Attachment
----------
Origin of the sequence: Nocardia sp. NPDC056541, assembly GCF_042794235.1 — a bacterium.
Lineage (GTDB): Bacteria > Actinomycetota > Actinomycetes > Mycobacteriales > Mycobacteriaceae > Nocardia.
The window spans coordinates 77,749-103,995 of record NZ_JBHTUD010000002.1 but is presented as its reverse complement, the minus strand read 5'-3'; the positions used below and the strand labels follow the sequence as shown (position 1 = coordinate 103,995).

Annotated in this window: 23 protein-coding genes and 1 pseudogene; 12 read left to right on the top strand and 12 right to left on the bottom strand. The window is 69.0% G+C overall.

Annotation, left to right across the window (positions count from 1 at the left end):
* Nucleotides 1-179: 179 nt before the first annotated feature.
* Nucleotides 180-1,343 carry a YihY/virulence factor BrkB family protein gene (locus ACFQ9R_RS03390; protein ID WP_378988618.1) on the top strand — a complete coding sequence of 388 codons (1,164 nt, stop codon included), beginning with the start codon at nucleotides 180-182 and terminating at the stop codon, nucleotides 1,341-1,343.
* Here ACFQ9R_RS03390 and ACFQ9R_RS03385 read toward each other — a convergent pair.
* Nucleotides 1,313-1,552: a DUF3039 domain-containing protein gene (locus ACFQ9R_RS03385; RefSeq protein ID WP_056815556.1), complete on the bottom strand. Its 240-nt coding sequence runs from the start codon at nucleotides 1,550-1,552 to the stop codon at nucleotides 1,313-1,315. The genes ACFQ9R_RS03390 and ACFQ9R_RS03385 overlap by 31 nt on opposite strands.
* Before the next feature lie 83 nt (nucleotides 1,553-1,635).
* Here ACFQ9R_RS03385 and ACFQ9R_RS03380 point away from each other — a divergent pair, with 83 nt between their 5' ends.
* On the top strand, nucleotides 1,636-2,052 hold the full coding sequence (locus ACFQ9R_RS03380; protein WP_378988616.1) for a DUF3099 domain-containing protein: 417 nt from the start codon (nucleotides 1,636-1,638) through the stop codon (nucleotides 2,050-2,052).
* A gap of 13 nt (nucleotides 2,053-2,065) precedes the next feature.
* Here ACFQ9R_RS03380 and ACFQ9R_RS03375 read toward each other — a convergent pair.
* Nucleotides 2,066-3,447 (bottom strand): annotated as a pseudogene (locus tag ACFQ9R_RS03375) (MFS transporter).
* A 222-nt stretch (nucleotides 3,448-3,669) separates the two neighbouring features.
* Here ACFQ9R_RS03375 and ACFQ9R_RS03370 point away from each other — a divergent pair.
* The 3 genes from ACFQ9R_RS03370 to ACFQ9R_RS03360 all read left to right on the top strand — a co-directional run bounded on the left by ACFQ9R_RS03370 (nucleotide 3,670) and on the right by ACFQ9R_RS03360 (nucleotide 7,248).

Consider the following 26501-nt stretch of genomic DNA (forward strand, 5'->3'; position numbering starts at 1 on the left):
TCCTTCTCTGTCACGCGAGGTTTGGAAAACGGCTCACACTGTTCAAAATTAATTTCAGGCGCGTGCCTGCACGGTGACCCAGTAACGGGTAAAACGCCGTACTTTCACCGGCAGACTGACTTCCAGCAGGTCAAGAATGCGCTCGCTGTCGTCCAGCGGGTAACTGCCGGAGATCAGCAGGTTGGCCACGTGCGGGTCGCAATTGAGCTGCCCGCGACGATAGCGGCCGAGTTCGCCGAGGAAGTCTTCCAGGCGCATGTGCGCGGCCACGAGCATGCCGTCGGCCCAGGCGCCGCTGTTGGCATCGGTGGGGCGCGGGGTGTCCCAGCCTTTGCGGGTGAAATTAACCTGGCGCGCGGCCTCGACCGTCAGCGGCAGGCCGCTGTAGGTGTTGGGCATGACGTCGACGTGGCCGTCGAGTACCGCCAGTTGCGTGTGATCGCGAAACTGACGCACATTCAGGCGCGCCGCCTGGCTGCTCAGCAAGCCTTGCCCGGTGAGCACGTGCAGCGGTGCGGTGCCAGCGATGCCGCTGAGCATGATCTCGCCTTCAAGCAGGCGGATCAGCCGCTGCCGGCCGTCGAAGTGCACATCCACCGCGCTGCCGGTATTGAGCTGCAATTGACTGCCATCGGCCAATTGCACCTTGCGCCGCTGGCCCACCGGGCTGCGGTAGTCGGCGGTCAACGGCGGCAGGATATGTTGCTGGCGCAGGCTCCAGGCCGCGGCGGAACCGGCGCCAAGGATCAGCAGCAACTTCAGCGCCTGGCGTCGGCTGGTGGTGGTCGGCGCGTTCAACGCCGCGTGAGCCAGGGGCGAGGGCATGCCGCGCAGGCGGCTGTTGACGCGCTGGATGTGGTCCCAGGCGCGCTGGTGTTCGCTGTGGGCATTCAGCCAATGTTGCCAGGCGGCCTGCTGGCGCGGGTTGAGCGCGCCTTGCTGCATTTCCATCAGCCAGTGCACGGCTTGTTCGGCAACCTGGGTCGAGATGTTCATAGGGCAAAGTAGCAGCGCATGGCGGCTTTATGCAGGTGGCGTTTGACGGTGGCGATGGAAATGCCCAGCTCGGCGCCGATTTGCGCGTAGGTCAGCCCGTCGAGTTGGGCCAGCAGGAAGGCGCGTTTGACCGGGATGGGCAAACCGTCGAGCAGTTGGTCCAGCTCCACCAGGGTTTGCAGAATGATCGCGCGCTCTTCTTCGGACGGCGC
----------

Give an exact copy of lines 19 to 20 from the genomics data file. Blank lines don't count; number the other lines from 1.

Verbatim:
Consider the following 26501-nt stretch of genomic DNA (forward strand, 5'->3'; position numbering starts at 1 on the left):
TCCTTCTCTGTCACGCGAGGTTTGGAAAACGGCTCACACTGTTCAAAATTAATTTCAGGCGCGTGCCTGCACGGTGACCCAGTAACGGGTAAAACGCCGTACTTTCACCGGCAGACTGACTTCCAGCAGGTCAAGAATGCGCTCGCTGTCGTCCAGCGGGTAACTGCCGGAGATCAGCAGGTTGGCCACGTGCGGGTCGCAATTGAGCTGCCCGCGACGATAGCGGCCGAGTTCGCCGAGGAAGTCTTCCAGGCGCATGTGCGCGGCCACGAGCATGCCGTCGGCCCAGGCGCCGCTGTTGGCATCGGTGGGGCGCGGGGTGTCCCAGCCTTTGCGGGTGAAATTAACCTGGCGCGCGGCCTCGACCGTCAGCGGCAGGCCGCTGTAGGTGTTGGGCATGACGTCGACGTGGCCGTCGAGTACCGCCAGTTGCGTGTGATCGCGAAACTGACGCACATTCAGGCGCGCCGCCTGGCTGCTCAGCAAGCCTTGCCCGGTGAGCACGTGCAGCGGTGCGGTGCCAGCGATGCCGCTGAGCATGATCTCGCCTTCAAGCAGGCGGATCAGCCGCTGCCGGCCGTCGAAGTGCACATCCACCGCGCTGCCGGTATTGAGCTGCAATTGACTGCCATCGGCCAATTGCACCTTGCGCCGCTGGCCCACCGGGCTGCGGTAGTCGGCGGTCAACGGCGGCAGGATATGTTGCTGGCGCAGGCTCCAGGCCGCGGCGGAACCGGCGCCAAGGATCAGCAGCAACTTCAGCGCCTGGCGTCGGCTGGTGGTGGTCGGCGCGTTCAACGCCGCGTGAGCCAGGGGCGAGGGCATGCCGCGCAGGCGGCTGTTGACGCGCTGGATGTGGTCCCAGGCGCGCTGGTGTTCGCTGTGGGCATTCAGCCAATGTTGCCAGGCGGCCTGCTGGCGCGGGTTGAGCGCGCCTTGCTGCATTTCCATCAGCCAGTGCACGGCTTGTTCGGCAACCTGGGTCGAGATGTTCATAGGGCAAAGTAGCAGCGCATGGCGGCTTTATGCAGGTGGCGTTTGACGGTGGCGATGGAAATGCCCAGCTCGGCGCCGATTTGCGCGTAGGTCAGCCCGTCGAGTTGGGCCAGCAGGAAGGCGCGTTTGACCGGGATGGGCAAACCGTCGAGCAGTTGGTCCAGCTCCACCAGGGTTTGCAGAATGATCGCGCGCTCTTCTTCGGACGGCGC